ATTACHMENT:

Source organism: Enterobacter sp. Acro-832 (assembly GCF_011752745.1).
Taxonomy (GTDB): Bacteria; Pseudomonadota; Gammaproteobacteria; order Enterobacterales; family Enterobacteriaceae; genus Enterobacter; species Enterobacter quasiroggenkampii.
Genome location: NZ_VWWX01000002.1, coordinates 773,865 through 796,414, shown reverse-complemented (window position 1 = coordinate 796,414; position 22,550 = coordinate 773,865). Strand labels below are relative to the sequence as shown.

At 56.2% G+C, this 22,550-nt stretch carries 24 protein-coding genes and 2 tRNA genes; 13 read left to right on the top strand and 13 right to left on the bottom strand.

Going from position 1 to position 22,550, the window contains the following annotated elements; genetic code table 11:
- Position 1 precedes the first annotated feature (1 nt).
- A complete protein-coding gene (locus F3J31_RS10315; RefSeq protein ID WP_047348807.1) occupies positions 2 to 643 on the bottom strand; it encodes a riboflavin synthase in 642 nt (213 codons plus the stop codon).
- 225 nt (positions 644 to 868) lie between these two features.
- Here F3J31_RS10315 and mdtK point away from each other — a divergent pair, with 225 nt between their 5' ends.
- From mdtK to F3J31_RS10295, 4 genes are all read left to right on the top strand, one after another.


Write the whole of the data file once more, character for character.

Source organism: Enterobacter sp. Acro-832 (assembly GCF_011752745.1).
Taxonomy (GTDB): Bacteria; Pseudomonadota; Gammaproteobacteria; order Enterobacterales; family Enterobacteriaceae; genus Enterobacter; species Enterobacter quasiroggenkampii.
Genome location: NZ_VWWX01000002.1, coordinates 773,865 through 796,414, shown reverse-complemented (window position 1 = coordinate 796,414; position 22,550 = coordinate 773,865). Strand labels below are relative to the sequence as shown.

At 56.2% G+C, this 22,550-nt stretch carries 24 protein-coding genes and 2 tRNA genes; 13 read left to right on the top strand and 13 right to left on the bottom strand.

Going from position 1 to position 22,550, the window contains the following annotated elements; genetic code table 11:
- Position 1 precedes the first annotated feature (1 nt).
- A complete protein-coding gene (locus F3J31_RS10315; RefSeq protein ID WP_047348807.1) occupies positions 2 to 643 on the bottom strand; it encodes a riboflavin synthase in 642 nt (213 codons plus the stop codon).
- 225 nt (positions 644 to 868) lie between these two features.
- Here F3J31_RS10315 and mdtK point away from each other — a divergent pair, with 225 nt between their 5' ends.
- From mdtK to F3J31_RS10295, 4 genes are all read left to right on the top strand, one after another.